Cenote Heaven: Your trip won’t be complete without taking a dip in a few cenotes in the Yucatan. There are literally thousands of cenotes (sinkholes) in Mexico, and some of the best ones are found near the peninsula. I’ll start with the most famous of them all: Ik Kil Cenote. You may remember this cenote from a Red Bull commercial, where base jumpers dive off a cliff into, what looks like, paradise. This cenote is only minutes from Chichen Itza. Again, if you’re already planning a day trip to Chichen Itza, plan to stop by Ik Kil Cenote as well. If you’re looking for a thrill and love to cliff jump, this is available for all levels, from baby jumps up to 20 feet. This cenote is beyond stunning, and is definitely worth a stop. Because this cenote has been highly commercialized, there are restaurants, hotels, and lockers available for your convenience. However, if you’re not a cliff diver, but an experienced scuba diver instead, we highly recommend taking your scuba gear to Gran Cenote. Near Tulum and Coba, Gran Cenote is recommend, not just for divers, but for families of all ages. With over 300 miles of interconnected underwater caves, this cenote has been featured on many documentaries. For snorkelers, you can watch divers, as they descend to the deep dark depths of the underwater caves. You will notice the diver’s light, getting dimmer and dimmer, further and further, until they have completely disappeared into the darkness. There is a little section of the cenote, where snorkelers can experience a little bit of the caving themselves. A rope tied to the end of an open cave, allows snorkelers and swimmers to hold onto as they reach the end of the cave. Be aware that bats, turtles, and fish are common here, but it is completely safe. Bonus Tip: Bring a waterproof flashlight. This will come in handy.
Beaches: If you’re a beach goer, but want to beat the crowds, stay away from Cancun and Playa Del Carmen. Instead, head south to Playa Paraiso. This secluded white sand beach will remind you of a Corona commercial. With reefs right off the edge of the beach, you can hire a tour guide to get a double feature: 1.) Snorkeling and 2.) Stunning views of Tulum. I must admit, Looking at Tulum from the seaside is much more impressive than the land side. Playa Paraiso even has its own little bar and grill. where you can grab a beer and bite. If, on the other hand, you’re not looking for seclusion, but sea turtles instead, I highly recommend Akumal beach. This beach can get a little crowded, but the rewards of swimming with a sea turtle is well worth it. Although the visibility on this beach is not the greatest, you are almost guaranteed to see and swim with sea turtles. Look for the crowds of snorkelers, and you’ll know where the turtles are at. When we went, we saw about 8 sea turtles, all ranging in difference sizes. They come to the area to feed on the seagrass.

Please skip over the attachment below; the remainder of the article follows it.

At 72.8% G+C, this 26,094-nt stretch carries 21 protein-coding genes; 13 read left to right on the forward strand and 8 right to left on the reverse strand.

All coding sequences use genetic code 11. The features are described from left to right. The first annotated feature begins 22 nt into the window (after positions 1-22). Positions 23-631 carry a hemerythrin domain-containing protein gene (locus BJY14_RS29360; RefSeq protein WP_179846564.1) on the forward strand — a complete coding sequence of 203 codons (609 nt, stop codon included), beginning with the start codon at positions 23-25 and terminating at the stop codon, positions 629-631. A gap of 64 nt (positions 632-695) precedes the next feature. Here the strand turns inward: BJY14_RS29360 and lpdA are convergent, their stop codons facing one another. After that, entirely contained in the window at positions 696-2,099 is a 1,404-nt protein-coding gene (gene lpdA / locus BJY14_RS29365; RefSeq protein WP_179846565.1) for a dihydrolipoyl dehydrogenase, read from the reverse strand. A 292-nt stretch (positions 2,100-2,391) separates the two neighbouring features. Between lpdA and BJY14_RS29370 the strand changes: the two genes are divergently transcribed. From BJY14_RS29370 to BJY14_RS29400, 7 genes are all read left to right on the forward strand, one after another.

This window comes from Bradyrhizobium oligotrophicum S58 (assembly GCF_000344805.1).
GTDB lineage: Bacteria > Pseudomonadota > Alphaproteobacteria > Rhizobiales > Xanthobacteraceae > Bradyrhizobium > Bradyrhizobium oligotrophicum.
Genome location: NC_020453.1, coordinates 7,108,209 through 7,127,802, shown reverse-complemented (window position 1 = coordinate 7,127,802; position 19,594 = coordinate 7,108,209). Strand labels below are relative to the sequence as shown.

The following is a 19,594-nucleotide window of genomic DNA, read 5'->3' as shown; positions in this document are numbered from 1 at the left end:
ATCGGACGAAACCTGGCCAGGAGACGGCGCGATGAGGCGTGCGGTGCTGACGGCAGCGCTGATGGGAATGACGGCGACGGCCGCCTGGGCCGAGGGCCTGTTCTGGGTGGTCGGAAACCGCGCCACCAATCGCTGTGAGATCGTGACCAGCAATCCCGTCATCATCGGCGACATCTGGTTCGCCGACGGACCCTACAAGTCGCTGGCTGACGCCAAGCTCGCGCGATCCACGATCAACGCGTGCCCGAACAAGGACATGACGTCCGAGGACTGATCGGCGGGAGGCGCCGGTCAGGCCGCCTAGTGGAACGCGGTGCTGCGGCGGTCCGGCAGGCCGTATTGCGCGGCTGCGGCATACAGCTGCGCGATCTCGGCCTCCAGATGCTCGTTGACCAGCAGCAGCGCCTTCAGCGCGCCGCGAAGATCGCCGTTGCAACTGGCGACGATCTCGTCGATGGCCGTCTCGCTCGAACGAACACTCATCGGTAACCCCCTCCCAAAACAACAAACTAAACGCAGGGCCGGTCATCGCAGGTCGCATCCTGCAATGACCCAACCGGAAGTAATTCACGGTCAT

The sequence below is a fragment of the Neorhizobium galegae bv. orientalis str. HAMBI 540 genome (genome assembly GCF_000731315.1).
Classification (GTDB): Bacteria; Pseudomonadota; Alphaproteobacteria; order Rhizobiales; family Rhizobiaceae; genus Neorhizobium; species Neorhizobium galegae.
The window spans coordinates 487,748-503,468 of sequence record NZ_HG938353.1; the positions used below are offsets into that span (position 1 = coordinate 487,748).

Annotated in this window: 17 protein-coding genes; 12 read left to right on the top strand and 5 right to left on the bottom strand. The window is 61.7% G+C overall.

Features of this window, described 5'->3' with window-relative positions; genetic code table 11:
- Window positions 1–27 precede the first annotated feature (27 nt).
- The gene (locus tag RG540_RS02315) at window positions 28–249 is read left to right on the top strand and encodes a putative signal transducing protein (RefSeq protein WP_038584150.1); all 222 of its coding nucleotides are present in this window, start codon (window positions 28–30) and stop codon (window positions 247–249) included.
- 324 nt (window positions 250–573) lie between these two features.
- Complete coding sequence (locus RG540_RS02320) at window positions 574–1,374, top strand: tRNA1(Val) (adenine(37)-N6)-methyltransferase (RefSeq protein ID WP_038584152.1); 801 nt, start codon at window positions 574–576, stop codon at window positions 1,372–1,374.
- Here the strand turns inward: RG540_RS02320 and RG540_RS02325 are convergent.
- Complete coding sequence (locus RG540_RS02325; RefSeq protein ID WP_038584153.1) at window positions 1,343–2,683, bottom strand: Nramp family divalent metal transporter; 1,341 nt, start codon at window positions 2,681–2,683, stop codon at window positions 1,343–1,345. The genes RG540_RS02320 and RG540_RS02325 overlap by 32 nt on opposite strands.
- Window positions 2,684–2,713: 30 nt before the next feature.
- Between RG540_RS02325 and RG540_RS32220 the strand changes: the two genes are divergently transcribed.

Adventure Parks: If you’re anything like me, you’re probably always looking for a good adventure. Well, look no further. The three main parks are all located within miles from one another. Of the three parks, Xplor was by far our favorite. The ziplining alone is well worth the price of the admission ticket. There are 14 ziplines in Xplore, all of which you can go tandem, or alone. Initially, I was a bit hesitant in going ziplining in Mexico, but after watching a quick video and seeing the precautions they take to promote safety, I was at ease. Throughout the 14 ziplines, I felt extremely safe, and I felt as though each employee (at every stop) was very well trained. In addition to amazing canopy ziplines, Xplor also offers an amphibian driving tour through the swamp, jungles, and caves of Mexico. Explor has many things to offer, from rafting through an underwater cave systems to swimming through ten thousand year old stalactites, I really recommend this gem to anyone who visits Cancun.